Twice before, I have opened up a copy of J.D. Salinger’s The Catcher in the Rye and have failed to make it very far into the book. Finally I sat down with it, determined. I don’t know what it is about this novel, but it irritated me that I hadn’t even made it halfway through the book before. It wasn’t even that long! I couldn’t quit this time!
So I began. And this time I finished.
It opens up with this: “If you really want to hear about it, the first thing you’ll probably want to know is where I was born, and what my lousy childhood was like, and how my parents were occupied and all before they had me, and all that David Copperfield kind of crap, but I don’t feel like going into it, if you want to know the truth. In the first place, that stuff bores me, and in the second place, my parents would have about two hemorrhages apiece if I told anything pretty personal about them.”
Okay. Hi there, new friend.
His name is Holden, and he’s just been kicked out of another school. And he’s telling me about it, along with what happens after he leaves said school early. He’s supposed to be home on Wednesday, but he’s not looking forward to his parents’ reaction if he comes home early and tells them what happened with the school, so he just starts wandering New York.
Overall, my response to this novel is very mixed. I’ve read reviews, just in the attempts to try and get my own thoughts to clear up, and it seems like people either love this book or hate it. I’m neither.
I liked it. For what it was, I liked it. I also struggled with it. And Holden…
You have a person in your life who you like, but you’re also easily annoyed by them? You see them around and you’re happy to see them at first, but then they just keep talking and eventually you think: Okay, it’s good talking with you, but don’t you have somewhere else–anywhere else–to be? They’re good in doses, and then you need a break.
But also, if anyone really insulted them, you’d defend them in a heartbeat because you know they’re a good person (so very flawed, but still good), and they don’t deserve to be mistreated.
That’s Holden, for me.
I’ve heard of books where, though the main character isn’t everyone’s favorite, are still popular despite the narrator because of the events of the book. Whether or not the reader likes (and relates to) Holden actually influences whether or not the reader enjoys the book. The reason that is: Holden is the book. The plot is Holden. Whatever happens is directly tied into what Holden wants, what Holden feels, what Holden does. We’re sitting in a car with him, and he’s telling us exactly what happened the way he saw it through his eyes.
And if you don’t like the guy, why in the world would you enjoy being in the car with him, listening to everything he’s got to say until he’s done saying it?
Holden’s a teenage boy who keeps getting kicked out of schools for not really applying himself. Why doesn’t he? Because he finds reasons to hate where he’s at. Everyone’s phony. The boys are mean. He just wants to move on. He gets to ranting about the people around him, and you can’t help but think he’s a little self-centered and much too cynical.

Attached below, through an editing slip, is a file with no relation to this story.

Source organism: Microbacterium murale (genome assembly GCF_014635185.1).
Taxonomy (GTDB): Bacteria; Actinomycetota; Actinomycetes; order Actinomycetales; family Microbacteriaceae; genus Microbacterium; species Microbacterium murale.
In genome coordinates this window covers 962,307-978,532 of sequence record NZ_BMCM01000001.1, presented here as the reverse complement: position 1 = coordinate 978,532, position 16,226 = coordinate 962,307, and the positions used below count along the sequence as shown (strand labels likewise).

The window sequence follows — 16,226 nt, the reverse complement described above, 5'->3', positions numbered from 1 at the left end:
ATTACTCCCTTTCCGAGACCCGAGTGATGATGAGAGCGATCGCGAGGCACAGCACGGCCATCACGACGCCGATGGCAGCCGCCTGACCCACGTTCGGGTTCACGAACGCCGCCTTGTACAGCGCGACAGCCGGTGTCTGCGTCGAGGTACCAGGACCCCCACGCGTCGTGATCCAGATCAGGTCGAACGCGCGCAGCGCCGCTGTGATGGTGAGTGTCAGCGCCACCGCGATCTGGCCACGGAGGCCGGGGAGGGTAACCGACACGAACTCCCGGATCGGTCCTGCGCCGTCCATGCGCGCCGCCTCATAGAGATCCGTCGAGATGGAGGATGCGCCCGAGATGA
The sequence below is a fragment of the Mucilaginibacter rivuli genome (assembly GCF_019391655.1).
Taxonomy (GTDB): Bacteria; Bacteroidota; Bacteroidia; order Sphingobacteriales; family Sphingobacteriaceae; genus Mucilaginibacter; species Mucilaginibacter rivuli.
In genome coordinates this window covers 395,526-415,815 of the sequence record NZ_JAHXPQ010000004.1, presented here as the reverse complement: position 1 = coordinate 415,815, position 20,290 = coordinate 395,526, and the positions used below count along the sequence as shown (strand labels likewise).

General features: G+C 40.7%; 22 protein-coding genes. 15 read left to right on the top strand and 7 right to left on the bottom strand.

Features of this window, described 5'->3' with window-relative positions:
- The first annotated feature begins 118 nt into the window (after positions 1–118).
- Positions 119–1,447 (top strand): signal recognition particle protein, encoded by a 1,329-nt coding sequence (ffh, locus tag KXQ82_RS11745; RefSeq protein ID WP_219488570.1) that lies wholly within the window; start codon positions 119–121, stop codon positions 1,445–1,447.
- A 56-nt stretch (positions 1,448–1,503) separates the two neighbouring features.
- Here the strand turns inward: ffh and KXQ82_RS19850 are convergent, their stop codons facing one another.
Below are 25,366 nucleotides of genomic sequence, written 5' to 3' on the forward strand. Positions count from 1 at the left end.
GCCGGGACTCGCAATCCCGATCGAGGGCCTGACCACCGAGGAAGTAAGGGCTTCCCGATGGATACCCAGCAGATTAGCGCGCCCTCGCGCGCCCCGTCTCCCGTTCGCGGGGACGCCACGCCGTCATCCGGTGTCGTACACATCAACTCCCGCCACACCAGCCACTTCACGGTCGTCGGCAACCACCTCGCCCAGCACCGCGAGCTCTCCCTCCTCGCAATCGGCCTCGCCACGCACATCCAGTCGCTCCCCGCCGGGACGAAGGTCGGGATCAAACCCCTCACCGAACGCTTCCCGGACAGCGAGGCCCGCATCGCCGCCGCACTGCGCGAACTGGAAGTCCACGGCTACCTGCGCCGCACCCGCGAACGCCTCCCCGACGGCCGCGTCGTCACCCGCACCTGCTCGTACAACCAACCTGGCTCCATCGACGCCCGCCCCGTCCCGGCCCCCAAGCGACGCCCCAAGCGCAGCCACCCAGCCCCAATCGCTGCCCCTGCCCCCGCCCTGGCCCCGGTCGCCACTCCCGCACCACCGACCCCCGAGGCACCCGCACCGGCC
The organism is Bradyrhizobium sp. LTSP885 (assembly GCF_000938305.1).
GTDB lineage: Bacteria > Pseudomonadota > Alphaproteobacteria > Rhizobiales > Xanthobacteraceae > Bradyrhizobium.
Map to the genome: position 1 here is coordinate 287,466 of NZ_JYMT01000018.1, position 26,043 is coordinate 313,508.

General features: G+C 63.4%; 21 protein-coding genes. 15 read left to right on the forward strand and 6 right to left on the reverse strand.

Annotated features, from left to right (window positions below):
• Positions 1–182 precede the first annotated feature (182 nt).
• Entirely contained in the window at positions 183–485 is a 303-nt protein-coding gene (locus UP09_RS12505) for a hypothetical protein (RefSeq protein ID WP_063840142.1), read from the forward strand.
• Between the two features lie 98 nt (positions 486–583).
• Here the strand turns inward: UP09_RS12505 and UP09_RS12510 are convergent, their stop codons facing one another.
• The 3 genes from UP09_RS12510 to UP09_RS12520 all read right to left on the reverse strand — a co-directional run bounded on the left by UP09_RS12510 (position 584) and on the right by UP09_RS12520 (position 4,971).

But then there are reasons for that, if you pay enough attention.
I find I can relate to Holden. Not exactly the way others might, but I can, at the very least, sympathize with him. He’s not a happy kid. He’s struggling with the world around him, interacting with people, dealing with depression… His little sister asks him if there’s anything he really likes. And he blames his inability to answer her on his lack of concentration in that moment, but really, he just doesn’t know how to really like anything.
He contradicts himself. He’ll practically be in love with one person in a moment, and then can’t stand being around them the next. He’s very chatty, almost losing you at times. Actually, he defends a boy he once knew at school who was flunking a speech class because he was constantly digressing in his speeches. Holden says he likes when people digress sometimes, and that’s so accurate, because there were plenty of digressions throughout this novel.
What I really liked about the way this was written was how realistic Holden was. His voice–while it wasn’t the smoothest, the prettiest, the most poetic, it was also very true to the character. I could hear this young boy talking to me the entire time, rambling on, complaining, insulting, explaining, reminiscing… While the kid’s a difficult personality, he’s actually one I wouldn’t mind having a conversation with. I might get a little drained from it, but I’d think: He’s not a bad kid. He needs to figure things out, but he’s not a bad kid.
This book has language and a few scenes that might be “offensive”. He meets up with a prostitute (nothing happens between them) and talks about “being sexy” with girls. But I think this book can have value, especially if the reader finds he or she can relate to the narrator.
I applaud Salinger’s ability to write Holden so well, and I’m looking forward to finding more of his work.
While The Catcher in the Rye won’t be among one of my favorite books, I am glad to have read it. And I always believe if you can come away with something after finishing a story, that story wasn’t a waste of time.
WHAT I GOT OUT OF THE CATCHER IN THE RYE
- Salinger’s style of writing for Holden was enjoyable, and it encourages me to improve my own writing abilities with characters’ voices
- Sometimes you’ve just got to write a character that is true–rather than a character that everyone will love
- A lot of people feel lost and depressed when wandering around in their own life–and apparently that has been a true statement for many years
- There is always at least one person who thinks the world of you
- You don’t have to have a complicated plot with twists and turns and hundreds of well-developed side characters. You just need at least one character who has something they want to tell you